5) The cross section of Babeldaob Island, Palau depicting sediment erosion and impacts on the coastal ecosystem was a conceptual diagram created by Jane Thomas when the IAN team traveled to Palau to work with the Palau Conservation Society. What was fun about developing this diagram was personally viewing each aspect and helping integrate the different observations. This diagram was used in the ‘Protecting Palau’s natural heritage‘ IAN newsletter, published in 2007.
6) Anoxia and hypoxia in bottom waters of Chesapeake Bay are depicted in this comparison diagram contrasting extensive vs. minimal anoxia/hypoxia conditions. I like the side-by-side comparisons and the inclusion of various casual factors. This diagram was produced for the ‘Breath of Life: Dissolved oxygen in Chesapeake Bay‘ IAN newsletter in 2007. This diagram was created by Caroline Wicks.
7) The degraded vs. desired conceptual diagram of wetland health, with vital signs and thresholds, is an example of the assessment approach Tim Carruthers developed for IAN and the National Park Service. This particular diagram was used in the Natural Resource Condition Assessments for the three Civil War battlefield parks near Washington, D.C.; Antietam National Battlefield Park, Manassas National Battlefield Park and Monocacy National Battlefield Park. This diagram was created by Jane Thomas.
8) The eutrophication gradient for Chincoteague Bay conceptual diagram was developed to explain the ecological transitions occurring over the past decade. This diagram was used in the book ‘Shifting Sands: Environmental and cultural change in Maryland’s Coastal Bays‘ published by IAN Press in 2009 and ‘Linking water quality to living resources in a mid-Atlantic lagoon system, USA‘ in 2007 (Wazniak et al. Ecol. Apps.). The diagram was created by Jane Thomas.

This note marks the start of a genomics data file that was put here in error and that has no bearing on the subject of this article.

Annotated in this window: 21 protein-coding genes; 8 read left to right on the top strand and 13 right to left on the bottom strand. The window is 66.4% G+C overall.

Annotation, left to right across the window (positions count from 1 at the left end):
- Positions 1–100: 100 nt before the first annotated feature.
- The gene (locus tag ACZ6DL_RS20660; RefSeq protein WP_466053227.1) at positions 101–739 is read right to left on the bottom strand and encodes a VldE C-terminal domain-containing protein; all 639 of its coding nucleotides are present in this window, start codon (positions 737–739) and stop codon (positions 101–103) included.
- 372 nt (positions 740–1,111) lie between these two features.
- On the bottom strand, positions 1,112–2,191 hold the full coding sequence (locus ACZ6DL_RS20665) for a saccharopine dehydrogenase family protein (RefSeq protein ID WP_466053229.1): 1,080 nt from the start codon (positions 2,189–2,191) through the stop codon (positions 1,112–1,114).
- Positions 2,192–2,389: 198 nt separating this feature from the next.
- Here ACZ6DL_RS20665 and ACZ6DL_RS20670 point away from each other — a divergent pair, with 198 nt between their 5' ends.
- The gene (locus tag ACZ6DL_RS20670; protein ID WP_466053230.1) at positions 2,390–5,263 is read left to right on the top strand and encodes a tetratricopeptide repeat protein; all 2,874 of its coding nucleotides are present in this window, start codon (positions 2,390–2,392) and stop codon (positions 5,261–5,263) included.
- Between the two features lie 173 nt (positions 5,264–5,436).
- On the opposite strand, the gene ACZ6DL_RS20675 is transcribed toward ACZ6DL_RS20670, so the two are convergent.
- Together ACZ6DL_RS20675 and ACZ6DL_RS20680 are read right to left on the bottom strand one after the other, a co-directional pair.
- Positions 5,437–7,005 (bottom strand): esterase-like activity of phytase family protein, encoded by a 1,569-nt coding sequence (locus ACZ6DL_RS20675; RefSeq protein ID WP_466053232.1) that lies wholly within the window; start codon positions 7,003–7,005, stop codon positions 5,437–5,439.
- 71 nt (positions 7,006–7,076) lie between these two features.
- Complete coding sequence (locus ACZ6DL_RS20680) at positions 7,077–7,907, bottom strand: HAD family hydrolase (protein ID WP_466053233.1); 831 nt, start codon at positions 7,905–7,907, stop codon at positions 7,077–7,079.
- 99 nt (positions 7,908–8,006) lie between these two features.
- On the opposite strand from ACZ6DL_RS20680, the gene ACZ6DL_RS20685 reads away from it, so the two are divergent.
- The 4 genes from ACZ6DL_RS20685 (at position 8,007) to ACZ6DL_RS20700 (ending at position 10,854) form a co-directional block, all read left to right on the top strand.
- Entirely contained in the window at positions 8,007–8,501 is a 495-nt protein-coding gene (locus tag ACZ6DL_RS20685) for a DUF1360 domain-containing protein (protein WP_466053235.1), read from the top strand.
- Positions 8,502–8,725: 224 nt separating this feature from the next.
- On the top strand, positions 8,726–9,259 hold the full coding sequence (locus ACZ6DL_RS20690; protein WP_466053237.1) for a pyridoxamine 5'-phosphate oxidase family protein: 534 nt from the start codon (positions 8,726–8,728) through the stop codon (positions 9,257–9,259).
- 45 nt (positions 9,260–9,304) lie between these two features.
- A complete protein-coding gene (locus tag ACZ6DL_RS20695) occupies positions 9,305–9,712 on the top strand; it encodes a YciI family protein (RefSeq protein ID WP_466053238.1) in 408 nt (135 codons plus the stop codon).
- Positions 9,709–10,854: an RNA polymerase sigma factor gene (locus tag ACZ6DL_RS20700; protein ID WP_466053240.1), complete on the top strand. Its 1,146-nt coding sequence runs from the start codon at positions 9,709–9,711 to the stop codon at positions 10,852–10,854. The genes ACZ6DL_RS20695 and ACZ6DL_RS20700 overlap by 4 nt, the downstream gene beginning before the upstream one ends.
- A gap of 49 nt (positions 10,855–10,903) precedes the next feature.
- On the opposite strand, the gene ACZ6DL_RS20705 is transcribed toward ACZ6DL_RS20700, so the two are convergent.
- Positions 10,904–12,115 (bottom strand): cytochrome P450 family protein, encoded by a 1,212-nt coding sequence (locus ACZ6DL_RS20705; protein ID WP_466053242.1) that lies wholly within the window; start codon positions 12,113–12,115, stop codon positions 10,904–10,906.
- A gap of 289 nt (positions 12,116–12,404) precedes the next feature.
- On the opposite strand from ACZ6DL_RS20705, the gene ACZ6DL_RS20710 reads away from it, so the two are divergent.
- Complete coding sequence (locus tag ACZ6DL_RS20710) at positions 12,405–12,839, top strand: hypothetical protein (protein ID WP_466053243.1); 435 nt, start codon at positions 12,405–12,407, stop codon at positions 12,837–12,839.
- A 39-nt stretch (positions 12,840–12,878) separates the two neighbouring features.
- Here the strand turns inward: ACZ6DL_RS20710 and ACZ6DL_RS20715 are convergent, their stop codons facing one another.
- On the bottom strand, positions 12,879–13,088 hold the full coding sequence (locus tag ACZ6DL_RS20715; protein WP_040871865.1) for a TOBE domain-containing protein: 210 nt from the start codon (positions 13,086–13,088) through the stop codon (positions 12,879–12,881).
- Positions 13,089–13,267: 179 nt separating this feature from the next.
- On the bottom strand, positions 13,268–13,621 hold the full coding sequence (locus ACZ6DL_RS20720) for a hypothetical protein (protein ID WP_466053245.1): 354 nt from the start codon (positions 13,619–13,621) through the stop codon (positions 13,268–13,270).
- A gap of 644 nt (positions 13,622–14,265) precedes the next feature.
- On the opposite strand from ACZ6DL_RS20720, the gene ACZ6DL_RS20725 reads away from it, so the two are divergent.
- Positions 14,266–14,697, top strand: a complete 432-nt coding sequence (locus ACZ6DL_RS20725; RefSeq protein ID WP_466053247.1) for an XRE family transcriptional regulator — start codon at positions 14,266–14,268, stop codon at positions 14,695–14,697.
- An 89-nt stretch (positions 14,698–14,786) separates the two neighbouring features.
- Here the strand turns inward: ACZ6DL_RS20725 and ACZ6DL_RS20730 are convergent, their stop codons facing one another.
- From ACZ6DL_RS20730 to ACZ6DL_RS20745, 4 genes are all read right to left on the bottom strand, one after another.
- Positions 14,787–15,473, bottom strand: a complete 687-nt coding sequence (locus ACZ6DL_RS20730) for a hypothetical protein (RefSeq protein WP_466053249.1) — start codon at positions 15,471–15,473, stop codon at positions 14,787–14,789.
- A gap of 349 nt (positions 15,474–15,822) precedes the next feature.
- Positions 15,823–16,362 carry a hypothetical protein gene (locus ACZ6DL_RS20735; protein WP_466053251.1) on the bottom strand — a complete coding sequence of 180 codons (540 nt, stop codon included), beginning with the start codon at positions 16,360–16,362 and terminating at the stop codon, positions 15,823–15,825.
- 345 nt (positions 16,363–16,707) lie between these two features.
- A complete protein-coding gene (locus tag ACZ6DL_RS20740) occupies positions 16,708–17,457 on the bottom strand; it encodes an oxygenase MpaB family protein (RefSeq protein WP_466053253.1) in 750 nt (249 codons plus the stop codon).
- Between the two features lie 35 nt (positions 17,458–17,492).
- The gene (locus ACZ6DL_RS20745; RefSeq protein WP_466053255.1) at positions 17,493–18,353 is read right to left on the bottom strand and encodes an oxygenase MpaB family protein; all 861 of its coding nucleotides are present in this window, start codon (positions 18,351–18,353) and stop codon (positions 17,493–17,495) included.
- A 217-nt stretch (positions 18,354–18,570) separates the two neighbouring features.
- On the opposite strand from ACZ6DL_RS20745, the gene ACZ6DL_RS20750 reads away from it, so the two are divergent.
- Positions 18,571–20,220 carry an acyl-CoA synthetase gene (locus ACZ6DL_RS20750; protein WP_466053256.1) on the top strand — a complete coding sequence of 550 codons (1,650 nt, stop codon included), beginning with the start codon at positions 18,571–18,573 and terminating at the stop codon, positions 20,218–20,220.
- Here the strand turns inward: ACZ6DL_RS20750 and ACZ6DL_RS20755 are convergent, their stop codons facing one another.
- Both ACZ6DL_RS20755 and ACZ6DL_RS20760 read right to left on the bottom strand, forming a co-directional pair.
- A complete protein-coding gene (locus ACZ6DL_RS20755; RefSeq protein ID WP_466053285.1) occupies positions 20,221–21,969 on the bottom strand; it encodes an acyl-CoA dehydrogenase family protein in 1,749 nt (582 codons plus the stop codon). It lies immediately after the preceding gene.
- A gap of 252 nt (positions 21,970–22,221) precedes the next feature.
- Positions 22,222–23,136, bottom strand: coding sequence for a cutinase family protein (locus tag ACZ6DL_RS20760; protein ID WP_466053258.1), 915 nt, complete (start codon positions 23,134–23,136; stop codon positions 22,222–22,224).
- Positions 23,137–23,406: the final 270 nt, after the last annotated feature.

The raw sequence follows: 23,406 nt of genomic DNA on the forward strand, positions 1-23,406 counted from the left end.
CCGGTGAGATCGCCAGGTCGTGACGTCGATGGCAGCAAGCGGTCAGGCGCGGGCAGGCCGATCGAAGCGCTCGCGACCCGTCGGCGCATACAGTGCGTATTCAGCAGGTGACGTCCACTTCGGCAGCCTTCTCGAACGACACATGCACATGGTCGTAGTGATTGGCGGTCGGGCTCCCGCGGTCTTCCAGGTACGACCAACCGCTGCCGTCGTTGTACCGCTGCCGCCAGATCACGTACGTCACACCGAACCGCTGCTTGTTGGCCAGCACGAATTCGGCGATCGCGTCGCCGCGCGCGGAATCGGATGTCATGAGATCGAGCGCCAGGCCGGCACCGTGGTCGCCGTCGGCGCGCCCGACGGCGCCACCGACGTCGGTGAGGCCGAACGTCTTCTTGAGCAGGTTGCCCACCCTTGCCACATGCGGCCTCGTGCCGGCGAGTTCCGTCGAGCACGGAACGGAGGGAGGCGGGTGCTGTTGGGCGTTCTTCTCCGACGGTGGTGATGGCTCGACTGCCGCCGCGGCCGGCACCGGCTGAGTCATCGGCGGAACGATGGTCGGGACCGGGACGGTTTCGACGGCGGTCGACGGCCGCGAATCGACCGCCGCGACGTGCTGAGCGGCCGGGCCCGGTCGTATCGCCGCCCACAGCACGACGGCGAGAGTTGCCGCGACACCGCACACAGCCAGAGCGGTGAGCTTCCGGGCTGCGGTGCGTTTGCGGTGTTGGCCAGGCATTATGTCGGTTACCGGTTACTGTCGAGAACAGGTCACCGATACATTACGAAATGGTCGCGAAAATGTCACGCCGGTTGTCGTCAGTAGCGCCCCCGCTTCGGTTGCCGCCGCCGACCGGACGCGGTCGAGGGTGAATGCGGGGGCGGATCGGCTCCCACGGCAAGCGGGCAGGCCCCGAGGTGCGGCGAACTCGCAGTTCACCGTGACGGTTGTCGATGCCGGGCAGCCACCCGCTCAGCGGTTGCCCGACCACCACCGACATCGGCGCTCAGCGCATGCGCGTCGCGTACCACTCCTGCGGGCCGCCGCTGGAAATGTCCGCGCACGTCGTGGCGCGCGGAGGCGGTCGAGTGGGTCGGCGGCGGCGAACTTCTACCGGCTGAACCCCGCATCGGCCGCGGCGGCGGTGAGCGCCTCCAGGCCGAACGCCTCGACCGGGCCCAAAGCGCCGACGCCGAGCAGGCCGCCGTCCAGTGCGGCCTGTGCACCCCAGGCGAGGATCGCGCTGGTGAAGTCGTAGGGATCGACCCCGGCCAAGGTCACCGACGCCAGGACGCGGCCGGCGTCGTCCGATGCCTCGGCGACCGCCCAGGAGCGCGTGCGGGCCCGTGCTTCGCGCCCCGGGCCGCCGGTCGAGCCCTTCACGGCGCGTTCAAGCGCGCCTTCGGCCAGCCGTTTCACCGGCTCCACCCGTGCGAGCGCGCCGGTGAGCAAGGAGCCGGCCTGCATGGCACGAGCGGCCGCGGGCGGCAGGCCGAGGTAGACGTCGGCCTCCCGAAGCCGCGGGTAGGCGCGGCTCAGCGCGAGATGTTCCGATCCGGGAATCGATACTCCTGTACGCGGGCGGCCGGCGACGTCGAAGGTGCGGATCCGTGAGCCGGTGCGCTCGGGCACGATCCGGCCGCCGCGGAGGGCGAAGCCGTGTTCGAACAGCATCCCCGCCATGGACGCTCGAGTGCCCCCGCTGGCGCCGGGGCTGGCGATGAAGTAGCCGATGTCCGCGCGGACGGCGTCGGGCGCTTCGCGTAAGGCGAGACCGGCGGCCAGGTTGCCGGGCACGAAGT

9) The Assateague Island cross section conceptual diagram was part of the Natural Resource Condition Assessment for Assateague Island National Seashore produced in 2011 by the IAN team. I like the simplicity of this diagram which illustrates the seven habitats with elevation, major features and human uses. This diagram was created by Jane Hawkey.
10) The eco-rhythm of Chesapeake Bay, both natural and in response to extreme events, was depicted in this conceptual diagram used in the ‘Responding to major storm impacts: Ecological impacts of Hurricane Sandy on Chesapeake and Delmarva Coastal Bays‘ booklet, produced in 2012. This diagram was created by Brianne Walsh in collaboration with Tracey Saxby.
Reflecting on what makes these particular conceptual diagrams memorable for me, I think that they all represent relatively simple diagrams that I can recall and quickly sketch. Because of this, I often use these diagrams as guideposts when discussing new projects and working in a new region. In addition, these diagrams represent a scientific story that connects science to environmental management. The graphical approach differs, with two dimensional vs. three dimensional diagrams, and they are drawn by different Science Communicators sometimes over a decade and continents apart. Yet, the common use of the IAN symbol library, similar color palettes, and the synthesis of scientific understanding depicted on the diagrams unites them. We often talk of how our symbol libraries are an attempt to create a global symbol language. However, it strikes me that the symbol libraries are growing a global alphabet, and that conceptual diagrams create the global symbol language.